5 Basic Things About Brand Reputation A Marketer Needs To Know

 

At ReputationDefender, we manage online reputation for both companies and individuals. There are some key differences between a business brand and a personal brand, yet both need to be carefully defined and protected. Company brands that begin with a logo and end with a list of products, ignoring what customers actually think, are flat and unappealing. Customers will be more drawn to an organisation they can get to know personally, with a coherent sense of purpose and a positive reputation they can align themselves with. These are the companies that will stand out from the crowd and inspire customer loyalty.

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Defining a Brand’s Reputation

Strengthen a brand reputation by asking yourself the following questions:

  1. What does Google say? It doesn’t matter if your regular customers are all giving your business rave reviews via word of mouth to their friends and family – if the first Search Engine Results Page (SERP) on Google is full of negative reviews and news articles when your brand is typed in, your online reputation could be in serious trouble.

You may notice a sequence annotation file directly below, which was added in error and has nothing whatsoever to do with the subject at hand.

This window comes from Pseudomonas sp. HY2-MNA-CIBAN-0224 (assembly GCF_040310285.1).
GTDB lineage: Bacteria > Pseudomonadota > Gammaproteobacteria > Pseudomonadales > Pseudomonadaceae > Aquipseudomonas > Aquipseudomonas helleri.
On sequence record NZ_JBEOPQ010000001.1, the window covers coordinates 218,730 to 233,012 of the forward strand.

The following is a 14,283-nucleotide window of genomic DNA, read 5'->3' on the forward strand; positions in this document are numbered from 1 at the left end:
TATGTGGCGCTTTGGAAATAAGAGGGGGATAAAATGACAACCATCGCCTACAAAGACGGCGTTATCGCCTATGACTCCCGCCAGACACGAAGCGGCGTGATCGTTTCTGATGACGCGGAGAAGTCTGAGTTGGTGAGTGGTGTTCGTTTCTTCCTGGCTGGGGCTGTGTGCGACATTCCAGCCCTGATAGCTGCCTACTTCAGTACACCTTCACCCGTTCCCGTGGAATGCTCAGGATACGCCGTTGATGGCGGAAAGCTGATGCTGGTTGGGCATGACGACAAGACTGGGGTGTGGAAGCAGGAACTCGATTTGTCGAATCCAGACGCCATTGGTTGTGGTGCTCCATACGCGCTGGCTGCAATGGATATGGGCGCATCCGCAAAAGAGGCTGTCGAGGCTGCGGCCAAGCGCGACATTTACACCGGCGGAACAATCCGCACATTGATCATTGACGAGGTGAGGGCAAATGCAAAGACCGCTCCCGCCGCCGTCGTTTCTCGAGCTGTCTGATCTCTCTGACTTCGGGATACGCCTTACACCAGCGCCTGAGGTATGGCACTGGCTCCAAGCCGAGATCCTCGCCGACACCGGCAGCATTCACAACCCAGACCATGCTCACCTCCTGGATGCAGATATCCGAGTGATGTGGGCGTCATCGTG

2. How prepared are you for bad news? Every brand faces bad news or negative publicity at some point. However, brands that are 100% prepared are much more likely to weather the storm with minimal damage and bounce back more quickly. You’ll need an action plan that can be put into motion during a crisis at a moment’s notice.
  3. What are your competitors doing? You should always keep an eye on the competition. Even if you have a better service or product, if their online reputation is better they’re guaranteed to pull ahead of you.
  4. What are you doing to improve the brand’s reputation? Are customers encouraged to leave online reviews? Is there a system in place to automate this process? Is quality, positive content featuring the brand being regularly uploaded across the web? These are all questions that your boss will ask if they are reputation savvy.
  5. Is the brand’s voice consistent on social media? Customers often connect to brands via social media, so it’s important to make sure these channels ar e kept professional yet friendly at all times by adhering to predetermined guidelines. You’ll also want to make sure they’re monitored regularly, as any queries should be answered in a timely fashion.

The answers to these questions will give you a much clearer idea of the strengths and weaknesses of your brand’s reputation. This will not only impress your boss; it will also give you fresh, original ideas to strengthen your brand’s reputation moving forward.

To find out more, speak to one of our consultants

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Posted on 02 May 2017 by Tony McChrystal